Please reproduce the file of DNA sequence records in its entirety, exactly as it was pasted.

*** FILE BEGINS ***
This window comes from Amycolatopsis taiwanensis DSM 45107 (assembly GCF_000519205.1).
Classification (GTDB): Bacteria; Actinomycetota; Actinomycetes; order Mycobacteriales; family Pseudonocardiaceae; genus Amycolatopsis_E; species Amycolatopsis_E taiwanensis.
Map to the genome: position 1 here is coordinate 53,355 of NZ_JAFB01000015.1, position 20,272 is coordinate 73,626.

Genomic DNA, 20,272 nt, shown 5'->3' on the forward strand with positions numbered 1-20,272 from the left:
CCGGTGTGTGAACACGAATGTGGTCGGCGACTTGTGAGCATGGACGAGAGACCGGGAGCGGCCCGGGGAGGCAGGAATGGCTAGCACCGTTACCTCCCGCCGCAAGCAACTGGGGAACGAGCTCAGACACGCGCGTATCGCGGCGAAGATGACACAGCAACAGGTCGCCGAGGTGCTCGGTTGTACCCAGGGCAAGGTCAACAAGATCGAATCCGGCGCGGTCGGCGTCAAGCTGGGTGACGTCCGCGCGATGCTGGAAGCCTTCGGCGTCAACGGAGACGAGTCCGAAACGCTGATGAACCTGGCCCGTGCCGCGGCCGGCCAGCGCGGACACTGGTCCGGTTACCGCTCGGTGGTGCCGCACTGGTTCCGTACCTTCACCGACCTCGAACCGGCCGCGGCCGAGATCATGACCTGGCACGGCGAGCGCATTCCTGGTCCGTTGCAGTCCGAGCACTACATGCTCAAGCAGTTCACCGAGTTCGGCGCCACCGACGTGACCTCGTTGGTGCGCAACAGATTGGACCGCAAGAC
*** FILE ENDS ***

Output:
This window comes from Amycolatopsis taiwanensis DSM 45107 (assembly GCF_000519205.1).
Classification (GTDB): Bacteria; Actinomycetota; Actinomycetes; order Mycobacteriales; family Pseudonocardiaceae; genus Amycolatopsis_E; species Amycolatopsis_E taiwanensis.
Map to the genome: position 1 here is coordinate 53,355 of NZ_JAFB01000015.1, position 20,272 is coordinate 73,626.

Genomic DNA, 20,272 nt, shown 5'->3' on the forward strand with positions numbered 1-20,272 from the left:
CCGGTGTGTGAACACGAATGTGGTCGGCGACTTGTGAGCATGGACGAGAGACCGGGAGCGGCCCGGGGAGGCAGGAATGGCTAGCACCGTTACCTCCCGCCGCAAGCAACTGGGGAACGAGCTCAGACACGCGCGTATCGCGGCGAAGATGACACAGCAACAGGTCGCCGAGGTGCTCGGTTGTACCCAGGGCAAGGTCAACAAGATCGAATCCGGCGCGGTCGGCGTCAAGCTGGGTGACGTCCGCGCGATGCTGGAAGCCTTCGGCGTCAACGGAGACGAGTCCGAAACGCTGATGAACCTGGCCCGTGCCGCGGCCGGCCAGCGCGGACACTGGTCCGGTTACCGCTCGGTGGTGCCGCACTGGTTCCGTACCTTCACCGACCTCGAACCGGCCGCGGCCGAGATCATGACCTGGCACGGCGAGCGCATTCCTGGTCCGTTGCAGTCCGAGCACTACATGCTCAAGCAGTTCACCGAGTTCGGCGCCACCGACGTGACCTCGTTGGTGCGCAACAGATTGGACCGCAAGAC